Military on the Defensive Over Papua Torture Case Court-Martial Switch

Military on the Defensive Over Papua Torture Case Court-Martial Switch
, 8 November 2010


By: Markus Junianto Sihaloho


The military has failed to say why it switched Friday’s announced court-martial of five soldiers accused of torturing two detainees in Papua but has said they will face justice.

The military had said Friday’s court-martial would be that of the five soldiers implicated in an incident in May that came to light after being posted on YouTube in mid-October.


In the 10-minute video, as many as six soldiers could be seen torturing two men, applying a burning stick to one of the men’s genitals and threatening them with a knife and a gun. 

However, four soldiers who faced Friday’s court-martial in Jayapura have been implicated in the March beating of a man suspected of hiding weapons.

The torture incident was recorded on one of the soldier’s cellphones.

Human Rights Watch slammed the switch, which it blamed on “Indonesia’s opaque military court system.”

Army spokesman Brig. Gen. Soewarno Widjonarko said on Sunday there was no reason for the military to prevent the court-martial.

“It’s better to wait because I don’t know exactly the crux of the investigation or the charge,” he said.

“The trial will start according to official procedures.”

Soewarno said it “will show the public our commitment to settling this case fairly. Human Rights Watch can say what it wants, but the world will know the truth.” 

However, Andreas Harsono, from HRW’s Indonesian office, said the military was never really willing to try the case fairly, despite orders to do so from President Susilo Bambang Yudhoyono.

He blamed factions within the military for “trying to fool everyone concerned with this case.”

“I don’t know whether they’re just pretending to be stupid or if they’re willfully trying to fool the president and other officials,” Andreas said.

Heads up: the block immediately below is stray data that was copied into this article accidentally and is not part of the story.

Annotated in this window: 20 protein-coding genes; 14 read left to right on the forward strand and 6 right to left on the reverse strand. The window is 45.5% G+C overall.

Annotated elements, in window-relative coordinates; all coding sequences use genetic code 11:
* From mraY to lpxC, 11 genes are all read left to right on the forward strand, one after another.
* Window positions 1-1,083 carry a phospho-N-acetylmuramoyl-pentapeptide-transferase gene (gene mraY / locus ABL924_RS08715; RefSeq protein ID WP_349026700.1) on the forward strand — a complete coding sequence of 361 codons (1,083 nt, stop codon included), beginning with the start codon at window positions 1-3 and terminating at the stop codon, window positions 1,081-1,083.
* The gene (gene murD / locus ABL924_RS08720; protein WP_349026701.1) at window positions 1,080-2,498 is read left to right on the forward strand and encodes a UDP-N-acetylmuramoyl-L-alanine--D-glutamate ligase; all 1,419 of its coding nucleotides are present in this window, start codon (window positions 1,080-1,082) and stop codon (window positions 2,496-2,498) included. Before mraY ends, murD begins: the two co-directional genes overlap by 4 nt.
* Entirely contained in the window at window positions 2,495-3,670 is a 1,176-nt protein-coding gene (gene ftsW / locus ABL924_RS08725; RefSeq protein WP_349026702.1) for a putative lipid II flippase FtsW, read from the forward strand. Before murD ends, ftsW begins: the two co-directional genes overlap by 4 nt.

“Someone in the military is very probably trying to fool the mass media.”

Ramadhan Pohan, from the House of Representatives’ Commission I, overseeing defense and foreign affairs, called on the military to hold a fair court-martial, but also slammed HRW for putting “too much political pressure on the case.”

He said such pressure could be seen as outside interference and could lead to an unfair verdict.

Ramadhan, from the Democratic Party, said the main point of the legal process was to serve as a deterrent for other soldiers serving in Papua. “

Just because HRW is an international NGO doesn’t mean it can pass judgement on what’s fair,” he said.

“We need to see it in the proper light, in that the investigation has been carried out and the perpetrators will face the maximum sanctions.” Andreas Hugo Pareira, defense and foreign affairs spokesman with the Indonesian Democratic Party of Struggle (PDI-P), urged the military to investigate the culture of abuse against Papuans by the armed forces.

To prove such incidents were isolated and not ordered by top brass, the perpetrators must be tried in a human rights tribunal.

“It’s important for the military to clarify that these are isolated cases and not an institutional problem, and that’s why they should let a human rights tribunal try the suspects,” he said.

The video prompted an outcry from both at home and abroad.